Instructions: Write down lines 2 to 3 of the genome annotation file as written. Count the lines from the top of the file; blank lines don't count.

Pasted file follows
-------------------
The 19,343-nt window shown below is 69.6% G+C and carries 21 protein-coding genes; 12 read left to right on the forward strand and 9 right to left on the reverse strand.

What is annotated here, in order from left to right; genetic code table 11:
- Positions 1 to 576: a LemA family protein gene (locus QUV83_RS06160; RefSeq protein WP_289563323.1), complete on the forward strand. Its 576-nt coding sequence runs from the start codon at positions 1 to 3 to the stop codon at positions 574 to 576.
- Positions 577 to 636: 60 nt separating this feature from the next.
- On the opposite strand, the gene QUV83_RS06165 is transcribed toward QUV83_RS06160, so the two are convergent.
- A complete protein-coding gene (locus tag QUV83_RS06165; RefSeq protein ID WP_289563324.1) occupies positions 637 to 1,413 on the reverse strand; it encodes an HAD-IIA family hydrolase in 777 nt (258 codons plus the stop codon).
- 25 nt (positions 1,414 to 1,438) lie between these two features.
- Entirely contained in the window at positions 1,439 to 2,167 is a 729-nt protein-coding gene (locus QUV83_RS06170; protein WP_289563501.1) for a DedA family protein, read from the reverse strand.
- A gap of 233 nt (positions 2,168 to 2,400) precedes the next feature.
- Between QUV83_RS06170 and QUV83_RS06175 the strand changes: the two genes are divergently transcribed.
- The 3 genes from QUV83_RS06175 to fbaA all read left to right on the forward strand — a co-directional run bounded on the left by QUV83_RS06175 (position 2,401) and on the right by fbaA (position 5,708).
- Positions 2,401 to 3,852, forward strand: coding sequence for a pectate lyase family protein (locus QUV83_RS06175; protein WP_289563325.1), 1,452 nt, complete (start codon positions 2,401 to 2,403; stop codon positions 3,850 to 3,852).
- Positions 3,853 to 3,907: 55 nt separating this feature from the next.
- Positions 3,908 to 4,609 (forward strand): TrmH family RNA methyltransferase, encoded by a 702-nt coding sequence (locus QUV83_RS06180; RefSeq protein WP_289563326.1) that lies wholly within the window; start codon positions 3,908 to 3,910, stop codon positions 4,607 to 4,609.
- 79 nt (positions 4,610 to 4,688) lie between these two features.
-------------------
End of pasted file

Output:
What is annotated here, in order from left to right; genetic code table 11:
- Positions 1 to 576: a LemA family protein gene (locus QUV83_RS06160; RefSeq protein WP_289563323.1), complete on the forward strand. Its 576-nt coding sequence runs from the start codon at positions 1 to 3 to the stop codon at positions 574 to 576.